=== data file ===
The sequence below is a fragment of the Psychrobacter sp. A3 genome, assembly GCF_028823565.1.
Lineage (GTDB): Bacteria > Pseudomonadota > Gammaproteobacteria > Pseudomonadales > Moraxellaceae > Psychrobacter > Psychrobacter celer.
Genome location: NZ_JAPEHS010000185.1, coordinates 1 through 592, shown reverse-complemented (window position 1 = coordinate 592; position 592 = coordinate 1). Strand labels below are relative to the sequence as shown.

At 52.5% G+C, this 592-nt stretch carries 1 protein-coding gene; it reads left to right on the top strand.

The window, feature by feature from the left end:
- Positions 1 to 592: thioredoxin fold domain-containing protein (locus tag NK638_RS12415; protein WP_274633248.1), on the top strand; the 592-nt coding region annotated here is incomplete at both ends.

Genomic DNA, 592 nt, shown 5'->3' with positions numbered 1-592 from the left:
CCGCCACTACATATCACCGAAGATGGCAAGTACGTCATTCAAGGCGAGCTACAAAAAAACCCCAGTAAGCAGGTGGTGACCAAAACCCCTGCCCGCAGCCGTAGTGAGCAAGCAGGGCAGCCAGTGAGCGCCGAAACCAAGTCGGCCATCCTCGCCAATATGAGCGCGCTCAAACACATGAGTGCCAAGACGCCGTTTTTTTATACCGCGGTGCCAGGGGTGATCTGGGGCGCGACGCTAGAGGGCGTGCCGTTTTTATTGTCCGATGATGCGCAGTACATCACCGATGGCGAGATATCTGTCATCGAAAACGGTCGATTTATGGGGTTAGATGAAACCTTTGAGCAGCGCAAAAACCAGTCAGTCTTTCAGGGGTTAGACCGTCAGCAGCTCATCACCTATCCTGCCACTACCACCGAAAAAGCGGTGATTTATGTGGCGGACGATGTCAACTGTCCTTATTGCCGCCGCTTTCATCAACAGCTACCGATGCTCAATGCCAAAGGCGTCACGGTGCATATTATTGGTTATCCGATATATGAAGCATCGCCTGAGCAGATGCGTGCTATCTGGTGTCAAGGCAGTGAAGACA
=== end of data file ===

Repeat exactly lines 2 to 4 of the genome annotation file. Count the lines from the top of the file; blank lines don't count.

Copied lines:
Lineage (GTDB): Bacteria > Pseudomonadota > Gammaproteobacteria > Pseudomonadales > Moraxellaceae > Psychrobacter > Psychrobacter celer.
Genome location: NZ_JAPEHS010000185.1, coordinates 1 through 592, shown reverse-complemented (window position 1 = coordinate 592; position 592 = coordinate 1). Strand labels below are relative to the sequence as shown.

At 52.5% G+C, this 592-nt stretch carries 1 protein-coding gene; it reads left to right on the top strand.